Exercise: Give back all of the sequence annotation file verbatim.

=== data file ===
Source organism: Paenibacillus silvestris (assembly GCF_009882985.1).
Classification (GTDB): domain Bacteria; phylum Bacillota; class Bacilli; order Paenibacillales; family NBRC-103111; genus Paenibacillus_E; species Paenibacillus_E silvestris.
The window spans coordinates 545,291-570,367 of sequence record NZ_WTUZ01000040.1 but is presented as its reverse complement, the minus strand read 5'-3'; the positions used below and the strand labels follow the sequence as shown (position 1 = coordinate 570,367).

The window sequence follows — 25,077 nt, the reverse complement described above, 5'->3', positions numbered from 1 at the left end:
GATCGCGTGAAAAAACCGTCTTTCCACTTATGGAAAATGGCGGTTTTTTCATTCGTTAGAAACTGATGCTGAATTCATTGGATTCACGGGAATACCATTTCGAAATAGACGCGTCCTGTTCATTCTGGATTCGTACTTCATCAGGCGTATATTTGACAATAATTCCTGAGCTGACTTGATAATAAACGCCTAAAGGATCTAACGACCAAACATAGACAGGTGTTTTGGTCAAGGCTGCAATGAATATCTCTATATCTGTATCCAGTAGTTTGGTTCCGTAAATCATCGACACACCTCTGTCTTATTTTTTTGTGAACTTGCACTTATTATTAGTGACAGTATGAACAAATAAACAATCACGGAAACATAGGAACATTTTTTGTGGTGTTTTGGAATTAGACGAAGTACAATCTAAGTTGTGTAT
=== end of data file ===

Source organism: Paenibacillus silvestris (assembly GCF_009882985.1).
Classification (GTDB): domain Bacteria; phylum Bacillota; class Bacilli; order Paenibacillales; family NBRC-103111; genus Paenibacillus_E; species Paenibacillus_E silvestris.
The window spans coordinates 545,291-570,367 of sequence record NZ_WTUZ01000040.1 but is presented as its reverse complement, the minus strand read 5'-3'; the positions used below and the strand labels follow the sequence as shown (position 1 = coordinate 570,367).

The window sequence follows — 25,077 nt, the reverse complement described above, 5'->3', positions numbered from 1 at the left end:
GATCGCGTGAAAAAACCGTCTTTCCACTTATGGAAAATGGCGGTTTTTTCATTCGTTAGAAACTGATGCTGAATTCATTGGATTCACGGGAATACCATTTCGAAATAGACGCGTCCTGTTCATTCTGGATTCGTACTTCATCAGGCGTATATTTGACAATAATTCCTGAGCTGACTTGATAATAAACGCCTAAAGGATCTAACGACCAAACATAGACAGGTGTTTTGGTCAAGGCTGCAATGAATATCTCTATATCTGTATCCAGTAGTTTGGTTCCGTAAATCATCGACACACCTCTGTCTTATTTTTTTGTGAACTTGCACTTATTATTAGTGACAGTATGAACAAATAAACAATCACGGAAACATAGGAACATTTTTTGTGGTGTTTTGGAATTAGACGAAGTACAATCTAAGTTGTGTAT